FLORHAM PARK, N.J. -- In training camp, running back Le'Veon Bell usually rolled into the New York Jets' facility at 7 a.m., about two hours before practice. He was one of the early birds, but not the earliest. When Bell picked up his personalized contact-tracing gizmo at the daily check-in -- required to be worn at all times, per COVID-19 protocols -- he routinely glanced at the remaining ones to see if running mate Frank Gore had arrived yet.
Gore's device never was there. It was with him in the locker room, where he already was prepping for practice.
"I don't know what time he gets here," Bell concluded with a laugh.
Gore's penchant for showing up early has allowed him to stay late. On Sunday, the 37-year-old running back will begin his 16th NFL season -- mind-blowing longevity for any player, let alone a running back.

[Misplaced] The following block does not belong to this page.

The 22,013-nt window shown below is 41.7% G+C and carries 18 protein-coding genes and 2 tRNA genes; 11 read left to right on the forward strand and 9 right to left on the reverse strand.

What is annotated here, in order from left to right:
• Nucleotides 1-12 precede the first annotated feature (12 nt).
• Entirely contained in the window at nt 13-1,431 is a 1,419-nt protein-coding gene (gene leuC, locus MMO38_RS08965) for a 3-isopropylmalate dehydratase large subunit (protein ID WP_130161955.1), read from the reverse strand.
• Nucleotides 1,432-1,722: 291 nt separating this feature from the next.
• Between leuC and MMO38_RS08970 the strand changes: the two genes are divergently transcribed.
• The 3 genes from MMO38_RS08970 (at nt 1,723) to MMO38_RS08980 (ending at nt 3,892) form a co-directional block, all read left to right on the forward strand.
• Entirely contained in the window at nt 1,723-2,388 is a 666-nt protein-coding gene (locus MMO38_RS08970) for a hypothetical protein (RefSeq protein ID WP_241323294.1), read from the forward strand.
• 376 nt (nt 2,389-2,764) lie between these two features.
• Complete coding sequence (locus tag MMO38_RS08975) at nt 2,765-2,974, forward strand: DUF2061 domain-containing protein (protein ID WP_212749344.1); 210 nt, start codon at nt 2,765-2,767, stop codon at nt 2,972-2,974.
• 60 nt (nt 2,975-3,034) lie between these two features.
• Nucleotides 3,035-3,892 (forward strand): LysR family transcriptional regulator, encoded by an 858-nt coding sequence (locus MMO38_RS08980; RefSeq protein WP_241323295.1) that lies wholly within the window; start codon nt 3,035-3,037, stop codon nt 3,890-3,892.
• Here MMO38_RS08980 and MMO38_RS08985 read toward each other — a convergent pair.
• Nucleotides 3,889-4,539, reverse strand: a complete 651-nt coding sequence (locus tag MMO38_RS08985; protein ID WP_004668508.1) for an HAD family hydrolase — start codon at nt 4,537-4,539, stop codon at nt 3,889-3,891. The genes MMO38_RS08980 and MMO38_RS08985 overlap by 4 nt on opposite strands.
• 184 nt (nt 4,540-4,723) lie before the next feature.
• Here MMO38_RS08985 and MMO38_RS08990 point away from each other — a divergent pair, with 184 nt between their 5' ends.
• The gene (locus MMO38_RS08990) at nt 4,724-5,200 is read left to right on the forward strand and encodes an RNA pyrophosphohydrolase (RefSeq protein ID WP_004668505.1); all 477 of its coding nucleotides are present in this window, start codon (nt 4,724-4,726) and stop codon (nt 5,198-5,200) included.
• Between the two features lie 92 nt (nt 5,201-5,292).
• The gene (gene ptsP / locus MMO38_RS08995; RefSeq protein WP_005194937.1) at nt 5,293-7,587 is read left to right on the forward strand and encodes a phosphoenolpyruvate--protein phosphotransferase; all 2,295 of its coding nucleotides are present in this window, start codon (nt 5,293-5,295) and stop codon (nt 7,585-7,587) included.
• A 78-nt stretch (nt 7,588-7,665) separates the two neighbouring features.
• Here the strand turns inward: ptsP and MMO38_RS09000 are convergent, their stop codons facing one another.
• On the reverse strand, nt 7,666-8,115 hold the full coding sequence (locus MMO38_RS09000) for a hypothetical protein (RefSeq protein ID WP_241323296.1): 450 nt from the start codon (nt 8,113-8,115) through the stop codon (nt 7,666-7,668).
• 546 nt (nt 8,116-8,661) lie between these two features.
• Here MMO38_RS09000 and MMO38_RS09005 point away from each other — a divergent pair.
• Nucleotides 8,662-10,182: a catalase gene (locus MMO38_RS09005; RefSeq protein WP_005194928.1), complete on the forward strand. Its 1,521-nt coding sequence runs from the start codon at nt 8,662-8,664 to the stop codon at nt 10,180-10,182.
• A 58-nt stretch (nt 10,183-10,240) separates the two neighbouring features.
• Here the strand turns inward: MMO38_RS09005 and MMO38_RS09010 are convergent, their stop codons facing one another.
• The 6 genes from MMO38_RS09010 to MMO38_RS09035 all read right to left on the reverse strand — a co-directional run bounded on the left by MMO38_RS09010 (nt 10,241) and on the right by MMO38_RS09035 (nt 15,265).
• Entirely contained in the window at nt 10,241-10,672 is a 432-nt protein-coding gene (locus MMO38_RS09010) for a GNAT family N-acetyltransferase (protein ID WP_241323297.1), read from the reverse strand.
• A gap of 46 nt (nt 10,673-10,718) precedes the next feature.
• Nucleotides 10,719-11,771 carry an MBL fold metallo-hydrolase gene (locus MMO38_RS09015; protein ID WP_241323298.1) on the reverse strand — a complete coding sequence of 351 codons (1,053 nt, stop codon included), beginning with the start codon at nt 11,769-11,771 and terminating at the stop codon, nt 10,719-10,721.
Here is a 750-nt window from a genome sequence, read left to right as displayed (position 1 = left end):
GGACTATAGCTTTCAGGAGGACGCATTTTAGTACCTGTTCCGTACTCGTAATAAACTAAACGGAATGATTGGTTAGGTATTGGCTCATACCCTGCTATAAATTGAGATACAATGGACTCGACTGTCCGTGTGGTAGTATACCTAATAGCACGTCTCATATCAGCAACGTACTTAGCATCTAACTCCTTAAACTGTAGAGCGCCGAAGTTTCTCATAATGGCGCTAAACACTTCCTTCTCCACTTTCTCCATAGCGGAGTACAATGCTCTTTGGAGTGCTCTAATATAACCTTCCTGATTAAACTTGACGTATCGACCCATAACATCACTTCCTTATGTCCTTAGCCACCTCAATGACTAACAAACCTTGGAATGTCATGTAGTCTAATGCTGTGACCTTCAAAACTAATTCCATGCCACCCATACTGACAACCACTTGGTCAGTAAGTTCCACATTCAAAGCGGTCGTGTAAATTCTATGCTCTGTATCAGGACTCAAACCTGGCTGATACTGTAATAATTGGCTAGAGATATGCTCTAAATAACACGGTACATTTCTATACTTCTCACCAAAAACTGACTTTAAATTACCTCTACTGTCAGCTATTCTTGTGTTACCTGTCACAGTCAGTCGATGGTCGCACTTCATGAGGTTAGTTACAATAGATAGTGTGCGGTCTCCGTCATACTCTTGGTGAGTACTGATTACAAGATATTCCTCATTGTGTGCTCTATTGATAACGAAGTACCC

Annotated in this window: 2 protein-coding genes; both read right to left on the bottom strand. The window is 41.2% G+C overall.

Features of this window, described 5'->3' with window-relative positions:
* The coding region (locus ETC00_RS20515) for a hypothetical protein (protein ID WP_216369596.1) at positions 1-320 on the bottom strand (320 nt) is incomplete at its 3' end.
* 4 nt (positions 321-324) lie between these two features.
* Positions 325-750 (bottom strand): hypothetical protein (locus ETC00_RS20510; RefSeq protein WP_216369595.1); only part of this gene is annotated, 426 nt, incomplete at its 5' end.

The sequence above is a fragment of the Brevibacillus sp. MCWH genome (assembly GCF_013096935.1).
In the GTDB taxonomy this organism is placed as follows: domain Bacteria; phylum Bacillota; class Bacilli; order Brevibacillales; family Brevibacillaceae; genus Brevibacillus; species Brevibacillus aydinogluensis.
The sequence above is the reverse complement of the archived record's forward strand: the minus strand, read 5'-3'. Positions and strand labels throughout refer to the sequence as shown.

Fittingly, the Jets open the season against Gore's previous team, the Buffalo Bills (1 p.m ET, CBS), followed in succession by two more of Gore's exes -- the San Francisco 49ers and Indianapolis Colts. Later on in 2020, he will face his other former team, the Miami Dolphins.
The Jets' schedule sets up like a nostalgic, "thanks-for-the-memories" send-off for Gore, except there's no guarantee this will be his final season. He looked terrific in training camp, participating in every padded practice and making some runs that left the coaches buzzing.
"I know I've been blessed with the ability to play football at a high level and I take advantage of it," Gore said. "The reason I take advantage of it is because it got taken away from me in college [at the University of Miami with a serious knee injury], so I know this game is not promised to nobody. No matter how many Pro Bowls, no matter how many thousand yards, no matter what, once I step on that field, I want to show I'm not satisfied."